A 2% tax rise in the higher rate of income tax “squeeze the island’s working population hard”, an MHK has said.

Rob Callister expressed his concerns during a debate in Tynwald about the Isle of Man’s budget for 2024-25.

Treasury Minister Alex Allinson told politicians the measure, which would generate £20m for heath spending, would affect 39,000 people.

Defending the move, Dr Allinson said the government “must protect our vital services” and could no longer “simply rely on reserves”.

The tax rise from 20% to 22%, which will apply to earnings above £21,000, is the first of its kind on the island since 2010.

Although ultimately backed by Tynwald members, the financial plan, which also included a funding boost of £18m for the Department of Education, Sport and Culture, was voted down by six MHKs.

During a five-hour budget debate, Mr Callister expressed concerns that the rise would hit a large proportion of the working population harder than any budget for the last 10 years.

He said: “These additional costs will without doubt put further pressure on many small and medium businesses in the forthcoming financial year, and at a time when so many businesses, families and individuals are still genuinely struggling with the cost of living.”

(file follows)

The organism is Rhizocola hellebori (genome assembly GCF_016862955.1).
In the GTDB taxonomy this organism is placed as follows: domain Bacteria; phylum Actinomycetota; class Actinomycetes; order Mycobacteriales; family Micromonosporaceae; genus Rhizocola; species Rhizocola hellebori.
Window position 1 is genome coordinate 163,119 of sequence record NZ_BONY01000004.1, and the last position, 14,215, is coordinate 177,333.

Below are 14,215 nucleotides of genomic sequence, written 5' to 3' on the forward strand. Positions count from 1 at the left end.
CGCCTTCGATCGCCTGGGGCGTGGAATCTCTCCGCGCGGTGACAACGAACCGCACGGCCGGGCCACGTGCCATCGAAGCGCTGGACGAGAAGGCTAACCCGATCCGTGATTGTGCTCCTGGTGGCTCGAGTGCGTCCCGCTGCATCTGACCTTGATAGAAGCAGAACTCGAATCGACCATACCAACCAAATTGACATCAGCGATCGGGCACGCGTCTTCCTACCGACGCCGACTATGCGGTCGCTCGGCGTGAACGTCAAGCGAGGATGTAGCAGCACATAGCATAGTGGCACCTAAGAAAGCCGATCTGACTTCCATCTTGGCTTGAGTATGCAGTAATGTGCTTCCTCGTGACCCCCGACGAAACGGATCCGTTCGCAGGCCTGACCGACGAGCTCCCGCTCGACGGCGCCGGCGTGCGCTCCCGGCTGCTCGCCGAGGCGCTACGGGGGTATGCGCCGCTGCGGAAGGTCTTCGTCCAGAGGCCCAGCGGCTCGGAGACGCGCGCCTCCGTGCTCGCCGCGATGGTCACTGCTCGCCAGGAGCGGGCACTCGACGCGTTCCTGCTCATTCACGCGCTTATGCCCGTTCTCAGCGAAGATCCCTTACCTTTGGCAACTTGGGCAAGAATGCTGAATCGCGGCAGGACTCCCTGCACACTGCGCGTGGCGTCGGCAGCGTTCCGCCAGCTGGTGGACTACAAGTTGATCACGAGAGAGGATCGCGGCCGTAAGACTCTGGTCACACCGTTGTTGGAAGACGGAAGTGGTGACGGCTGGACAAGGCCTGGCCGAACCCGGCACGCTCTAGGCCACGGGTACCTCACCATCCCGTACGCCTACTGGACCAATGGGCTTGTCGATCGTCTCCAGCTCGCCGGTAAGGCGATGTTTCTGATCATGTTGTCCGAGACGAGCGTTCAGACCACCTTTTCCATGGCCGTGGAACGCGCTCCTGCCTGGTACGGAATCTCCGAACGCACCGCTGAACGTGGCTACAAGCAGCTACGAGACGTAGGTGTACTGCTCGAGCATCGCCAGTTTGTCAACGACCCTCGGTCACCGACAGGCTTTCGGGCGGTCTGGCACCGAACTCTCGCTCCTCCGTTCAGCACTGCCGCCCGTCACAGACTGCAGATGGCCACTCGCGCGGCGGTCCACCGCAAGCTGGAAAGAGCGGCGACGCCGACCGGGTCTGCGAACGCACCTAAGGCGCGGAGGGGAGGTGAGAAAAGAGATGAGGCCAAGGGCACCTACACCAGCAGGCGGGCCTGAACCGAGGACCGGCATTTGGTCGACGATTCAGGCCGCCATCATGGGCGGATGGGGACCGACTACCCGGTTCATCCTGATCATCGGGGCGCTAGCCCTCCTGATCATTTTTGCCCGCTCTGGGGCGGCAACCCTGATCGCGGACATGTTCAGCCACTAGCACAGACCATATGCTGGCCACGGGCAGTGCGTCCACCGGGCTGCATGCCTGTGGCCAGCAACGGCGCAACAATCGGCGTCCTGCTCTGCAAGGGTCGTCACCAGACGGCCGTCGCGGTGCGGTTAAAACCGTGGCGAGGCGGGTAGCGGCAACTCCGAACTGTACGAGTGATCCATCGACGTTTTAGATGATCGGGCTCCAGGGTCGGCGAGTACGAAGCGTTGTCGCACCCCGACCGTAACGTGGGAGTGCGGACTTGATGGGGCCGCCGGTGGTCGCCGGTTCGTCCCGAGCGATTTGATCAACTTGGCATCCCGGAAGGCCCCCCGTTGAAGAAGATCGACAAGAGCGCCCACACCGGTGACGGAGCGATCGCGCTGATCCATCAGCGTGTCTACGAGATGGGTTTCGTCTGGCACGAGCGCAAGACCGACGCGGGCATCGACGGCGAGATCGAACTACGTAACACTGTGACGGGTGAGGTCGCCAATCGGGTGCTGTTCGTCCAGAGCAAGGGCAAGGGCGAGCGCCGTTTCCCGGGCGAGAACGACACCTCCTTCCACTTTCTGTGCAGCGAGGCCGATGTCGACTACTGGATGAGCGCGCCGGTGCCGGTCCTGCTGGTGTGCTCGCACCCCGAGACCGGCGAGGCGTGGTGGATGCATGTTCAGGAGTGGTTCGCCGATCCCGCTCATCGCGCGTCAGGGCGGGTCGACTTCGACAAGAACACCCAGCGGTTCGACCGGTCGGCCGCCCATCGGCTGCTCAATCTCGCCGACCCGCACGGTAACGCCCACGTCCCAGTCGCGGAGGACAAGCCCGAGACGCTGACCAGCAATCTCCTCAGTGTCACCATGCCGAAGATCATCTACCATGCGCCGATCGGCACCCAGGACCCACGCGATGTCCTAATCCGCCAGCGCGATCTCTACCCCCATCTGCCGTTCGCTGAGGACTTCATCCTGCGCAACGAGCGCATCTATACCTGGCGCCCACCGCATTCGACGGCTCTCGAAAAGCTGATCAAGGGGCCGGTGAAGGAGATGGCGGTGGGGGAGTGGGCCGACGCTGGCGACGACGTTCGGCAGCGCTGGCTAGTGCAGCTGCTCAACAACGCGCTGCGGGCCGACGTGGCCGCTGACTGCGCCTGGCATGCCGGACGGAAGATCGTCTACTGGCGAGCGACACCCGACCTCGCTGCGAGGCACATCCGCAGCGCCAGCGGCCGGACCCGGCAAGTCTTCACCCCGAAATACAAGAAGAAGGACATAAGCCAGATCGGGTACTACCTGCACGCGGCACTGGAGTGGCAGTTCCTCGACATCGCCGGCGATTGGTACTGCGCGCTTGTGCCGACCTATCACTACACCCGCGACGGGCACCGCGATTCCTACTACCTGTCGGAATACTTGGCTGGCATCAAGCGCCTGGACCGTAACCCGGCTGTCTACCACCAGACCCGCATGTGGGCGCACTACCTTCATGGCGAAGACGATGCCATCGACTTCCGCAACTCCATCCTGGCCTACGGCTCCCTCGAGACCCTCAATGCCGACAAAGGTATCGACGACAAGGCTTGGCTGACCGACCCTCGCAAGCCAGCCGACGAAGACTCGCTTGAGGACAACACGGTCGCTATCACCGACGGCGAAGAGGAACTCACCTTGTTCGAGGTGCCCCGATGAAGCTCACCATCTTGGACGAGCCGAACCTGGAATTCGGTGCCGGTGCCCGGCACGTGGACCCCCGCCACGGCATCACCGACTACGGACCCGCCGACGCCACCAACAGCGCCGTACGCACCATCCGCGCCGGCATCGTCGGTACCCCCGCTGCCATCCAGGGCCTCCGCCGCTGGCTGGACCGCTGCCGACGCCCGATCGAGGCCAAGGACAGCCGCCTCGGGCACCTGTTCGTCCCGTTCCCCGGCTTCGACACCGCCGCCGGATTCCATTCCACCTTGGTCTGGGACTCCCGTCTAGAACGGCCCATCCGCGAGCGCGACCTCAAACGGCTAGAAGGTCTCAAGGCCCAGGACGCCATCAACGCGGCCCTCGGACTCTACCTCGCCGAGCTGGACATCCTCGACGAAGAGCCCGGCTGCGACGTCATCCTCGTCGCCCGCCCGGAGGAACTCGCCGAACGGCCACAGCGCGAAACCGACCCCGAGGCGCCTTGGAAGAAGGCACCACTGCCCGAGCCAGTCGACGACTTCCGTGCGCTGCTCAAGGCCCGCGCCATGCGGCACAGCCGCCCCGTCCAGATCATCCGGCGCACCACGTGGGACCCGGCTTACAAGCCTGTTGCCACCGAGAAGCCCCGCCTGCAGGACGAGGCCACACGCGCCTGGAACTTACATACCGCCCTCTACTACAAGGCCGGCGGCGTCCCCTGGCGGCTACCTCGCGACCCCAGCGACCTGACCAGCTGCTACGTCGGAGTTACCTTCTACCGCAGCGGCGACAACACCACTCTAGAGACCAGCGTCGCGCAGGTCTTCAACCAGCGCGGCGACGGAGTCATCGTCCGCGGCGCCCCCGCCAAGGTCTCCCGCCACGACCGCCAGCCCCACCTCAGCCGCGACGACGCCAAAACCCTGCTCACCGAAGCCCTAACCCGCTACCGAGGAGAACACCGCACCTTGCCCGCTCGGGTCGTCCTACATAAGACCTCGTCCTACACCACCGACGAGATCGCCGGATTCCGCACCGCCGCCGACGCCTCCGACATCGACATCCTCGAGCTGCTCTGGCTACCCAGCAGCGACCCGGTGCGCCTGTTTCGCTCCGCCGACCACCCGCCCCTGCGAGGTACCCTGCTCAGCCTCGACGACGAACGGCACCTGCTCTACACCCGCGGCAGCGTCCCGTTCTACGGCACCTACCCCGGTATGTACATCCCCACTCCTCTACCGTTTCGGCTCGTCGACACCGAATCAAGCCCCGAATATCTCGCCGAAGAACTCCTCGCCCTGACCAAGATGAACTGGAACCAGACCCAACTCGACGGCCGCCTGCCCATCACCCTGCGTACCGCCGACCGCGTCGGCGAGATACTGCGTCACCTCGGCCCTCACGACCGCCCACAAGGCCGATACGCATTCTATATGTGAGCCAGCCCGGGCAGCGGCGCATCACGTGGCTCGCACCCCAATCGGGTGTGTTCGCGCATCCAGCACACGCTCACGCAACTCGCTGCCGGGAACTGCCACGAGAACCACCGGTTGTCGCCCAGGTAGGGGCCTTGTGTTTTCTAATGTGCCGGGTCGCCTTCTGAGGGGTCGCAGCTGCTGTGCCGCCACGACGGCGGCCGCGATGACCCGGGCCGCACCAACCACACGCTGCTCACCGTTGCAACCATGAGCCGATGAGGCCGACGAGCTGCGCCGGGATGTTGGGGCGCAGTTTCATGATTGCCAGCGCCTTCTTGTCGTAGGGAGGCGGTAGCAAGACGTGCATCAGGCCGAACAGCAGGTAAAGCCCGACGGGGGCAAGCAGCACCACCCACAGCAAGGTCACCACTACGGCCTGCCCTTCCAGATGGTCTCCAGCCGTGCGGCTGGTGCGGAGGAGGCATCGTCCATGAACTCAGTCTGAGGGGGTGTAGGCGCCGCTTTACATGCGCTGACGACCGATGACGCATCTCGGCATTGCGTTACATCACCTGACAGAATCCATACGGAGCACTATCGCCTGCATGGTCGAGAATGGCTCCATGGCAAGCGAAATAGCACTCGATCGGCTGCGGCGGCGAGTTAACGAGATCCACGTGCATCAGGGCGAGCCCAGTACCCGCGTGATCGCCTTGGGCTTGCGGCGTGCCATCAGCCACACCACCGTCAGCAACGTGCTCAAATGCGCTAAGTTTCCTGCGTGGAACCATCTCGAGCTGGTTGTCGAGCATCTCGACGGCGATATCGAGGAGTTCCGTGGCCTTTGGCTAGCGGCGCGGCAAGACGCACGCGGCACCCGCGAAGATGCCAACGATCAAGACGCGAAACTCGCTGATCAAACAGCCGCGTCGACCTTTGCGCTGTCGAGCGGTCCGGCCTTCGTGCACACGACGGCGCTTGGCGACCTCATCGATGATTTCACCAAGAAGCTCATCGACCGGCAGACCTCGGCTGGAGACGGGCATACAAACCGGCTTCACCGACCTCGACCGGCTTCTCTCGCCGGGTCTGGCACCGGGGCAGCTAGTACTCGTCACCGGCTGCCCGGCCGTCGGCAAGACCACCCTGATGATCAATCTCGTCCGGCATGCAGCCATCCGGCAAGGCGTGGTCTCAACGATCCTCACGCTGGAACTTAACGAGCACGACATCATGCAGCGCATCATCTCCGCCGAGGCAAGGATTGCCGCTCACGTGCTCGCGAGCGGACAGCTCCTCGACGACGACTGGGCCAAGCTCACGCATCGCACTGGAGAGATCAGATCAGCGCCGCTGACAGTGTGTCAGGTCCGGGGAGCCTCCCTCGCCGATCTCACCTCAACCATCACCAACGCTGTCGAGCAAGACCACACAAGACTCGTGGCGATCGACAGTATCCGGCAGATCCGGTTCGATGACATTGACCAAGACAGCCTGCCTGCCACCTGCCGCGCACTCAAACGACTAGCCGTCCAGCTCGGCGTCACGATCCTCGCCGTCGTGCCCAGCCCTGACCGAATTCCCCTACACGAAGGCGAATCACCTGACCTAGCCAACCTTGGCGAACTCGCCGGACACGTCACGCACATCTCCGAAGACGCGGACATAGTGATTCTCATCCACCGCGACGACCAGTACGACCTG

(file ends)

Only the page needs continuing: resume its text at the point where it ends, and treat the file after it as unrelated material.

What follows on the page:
Echoing those comments, Jason Moorehouse MHK said they would have a “real impact” on Manx households.

Mr Moorhouse also questioned if the government was “out of touch” with the public as the budget stated the island would continue to offer competitive income tax rates, especially for those on higher incomes.

Meanwhile, Tim Glover MHK said described it as a “champagne budget” for those “who can only afford a bottle of plonk”.

Backing the plans, Chief Minister Alfred Cannan said they balanced the “pain” set to be felt by some residents with the island’s need to invest in public services and grow a “secure and vibrant” future economy.

He said rather than “stand still and freeze” budgets, the government had chosen to invest, but warned there was an “absolute need” for financial discipline to be exercised by government departments over the coming 12 months.

During the course of the debate, some members raised concerns about a growing government workforce.

John Wanneburgh MHK said “precious little appetite” had been shown to reduce headcount, with it instead increasing by 800 people in the last seven years.

Despite the concerns over the tax rise, the budget did gain praise for its 15% uplift to maternity, paternity and adoption allowances and increase in state retirement pension payments.

Extra ringfenced funding for health services was also met with support, but the health minster Lawrie Hooper MHK said members should “not be lulled into complacency by the size of the increase in budget this year”.

He said Manx Care would be tasked to on deliver “tangible improvements that can be seen and felt by patients”.

Dr Allinson said the financial plan “marked the start of a more progressive taxation system”.

He also restated latest tax changes could be temporary as a new tax strategy, set to include moves to explore the creation of a health care levy, would be debated at the March Tynwald sitting.

Source: bbc.co.uk